When I was a little older, my dad was telling stories about how we weren't _really_ Dutch, we were Frisian. What, precisely, that might have meant never developed into anything particular in my brain, at least.
When I was considerably older, my aunt went to visit her cousins in the Netherlands and then some years later, I went as well. The cousins do indeed live in Friesland and they do indeed speak some Fries/Frisian/Frysk, also Dutch, English and whatever other additional languages they learned along the way (French and German being fairly common). If you're thinking geez, well, yeah. I'm clearly a weak link in the chain.
On this most recent visit, however, I learned from A. that our mutual cousin J. (one of J.'s kids) told a story about how my grandfather's (and A.'s father's) family went to Germany for some years. Well, _that's_ a new development. I looked around in Tresoar's notarial records, and found a string of notarized debts by my great-grandfather (A.'s grandfather). My cousin D. told me that Aebe or Ybe (the ggfather in question) had "lost the farm to gambling" or something along those lines, and I did indeed find Aebe selling the farm in 1898, when my grandfather would have been 2 years old.
The next appearance of Aebe in the notarial records is 1907. So there is a plausible absence from Friesland for Aebe (and, one assumes, his family) that could be readily explained by emigration to Germany. But where in Germany? The story goes that Aebe learned to play violin (taught himself) and skipped out on farm work to practice and/or protect his hands. Once in Germany, he was running a pub or hostelry of some sort (with his wife doing all the hard work and raising the young family), playing the violin for the customers and generally having a good life. It's pretty easy to see this all coming to a crashing, er, halt in the global financial crisis of 1907, sending Aebe and his now somewhat older family back to Friesland where their extended family and kinship connections could provide assistance.
The day after I heard this story, I thought to ask A., "Where in Germany?", but the story did not include that detail. After all, it had been carefully concealed from younger generations in one family, preserved among cousins as a Don't Be Like Them tale. I immediately thought, I bet they went to Friesland in Germany (East Frisia), because that'd be an easier step than dealing with Hochdeutsch.
So the next step was to see if I could get any kind of access to the residence records that I know Germany has kept for a while. I did not think there had been any births/marriages/deaths while Aebe's family was in Germany, because I thought I had everyone accounted for in the Dutch Civil Registry. I have not succeeded thus far. I also took a look around Amazon for guides to doing German genealogy (so far, I haven't been that interested, because all the German connections were pretty distant in time and my tree). Then I started googling around. I found a guy in Iowa who is a specialist in migration from East Frisia to the United States and wrote him a letter (it'll go out in the mail on Monday), because it occurred to me that the timeline and history suggested that my grandfather and great-uncle may have emigrated not as a part of a Frisian group, but as part of the East Frisian migration (thus explaining why they didn't end up in Michigan).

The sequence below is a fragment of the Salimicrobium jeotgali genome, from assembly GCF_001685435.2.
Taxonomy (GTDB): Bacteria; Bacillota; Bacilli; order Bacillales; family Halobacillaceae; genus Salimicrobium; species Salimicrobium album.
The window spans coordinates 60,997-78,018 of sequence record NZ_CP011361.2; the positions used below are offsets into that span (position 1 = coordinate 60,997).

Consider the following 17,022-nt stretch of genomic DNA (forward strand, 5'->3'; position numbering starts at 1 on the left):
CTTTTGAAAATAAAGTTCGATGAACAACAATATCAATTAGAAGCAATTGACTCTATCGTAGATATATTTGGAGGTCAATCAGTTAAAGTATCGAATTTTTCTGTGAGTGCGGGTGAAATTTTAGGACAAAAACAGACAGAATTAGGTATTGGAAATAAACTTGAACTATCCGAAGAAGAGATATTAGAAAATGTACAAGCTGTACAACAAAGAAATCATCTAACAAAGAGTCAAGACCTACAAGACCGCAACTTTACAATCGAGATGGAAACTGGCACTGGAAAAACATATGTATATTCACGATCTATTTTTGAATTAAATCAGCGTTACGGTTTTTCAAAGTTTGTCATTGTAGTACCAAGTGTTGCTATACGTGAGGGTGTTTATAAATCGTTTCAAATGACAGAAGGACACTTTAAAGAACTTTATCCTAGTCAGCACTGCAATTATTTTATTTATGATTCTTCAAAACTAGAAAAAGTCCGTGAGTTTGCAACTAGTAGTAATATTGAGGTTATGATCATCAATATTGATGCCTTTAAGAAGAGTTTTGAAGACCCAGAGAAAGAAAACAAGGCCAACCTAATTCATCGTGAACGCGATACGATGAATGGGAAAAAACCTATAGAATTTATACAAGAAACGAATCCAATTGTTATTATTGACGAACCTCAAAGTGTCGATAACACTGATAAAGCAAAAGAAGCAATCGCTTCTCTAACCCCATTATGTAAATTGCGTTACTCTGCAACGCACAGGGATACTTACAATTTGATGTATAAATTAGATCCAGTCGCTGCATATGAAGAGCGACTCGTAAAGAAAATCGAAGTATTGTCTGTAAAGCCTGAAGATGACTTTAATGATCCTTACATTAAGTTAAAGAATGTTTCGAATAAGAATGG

And I found this in Google Books. Johnson's Universal Cyclopedia, a New Edition, Volume 3, pp 601-2. Under "Modern West Frisian".
"As to the dialects of the towns Leeuwarden, Bolsward, Sneek, Harlingen, Franeker, Dokkum, and of "Het Bildt" (the district along the northwestern coast of the province of Friesland), the name of "Platt-Frisian" (i.e. "Plattdeutsch"-Frisian, Low German Frisian), or "Town-Frisian" (Stadfriesch), is generally assigned: it ought to be said that the "Town-Frisian" is not to be counted among Frisian, the idiom of the towns in question being a Low Saxon dialect, which replaced the former Frisian language and kept only a comparatively small number of Frisian words and peculiarities."
The story so far: Grampa is born in 1896 in Achlum, Friesland, the Netherlands. He might speak Dutch. He might speak Frisian. He might speak whatever that cyclopedia is talking about. He might not speak at all, given my family history of late speech. Perhaps the family goes to Germany, perhaps to somewhere in East Frisia, where they then may well speak another form of Frisian or another form of Plattdeutsch. And then they come back, and in 1914, at 17 or 18, he comes to the United States.
No wonder he typed English when he wrote to his Dutch relatives back home in the 1970s.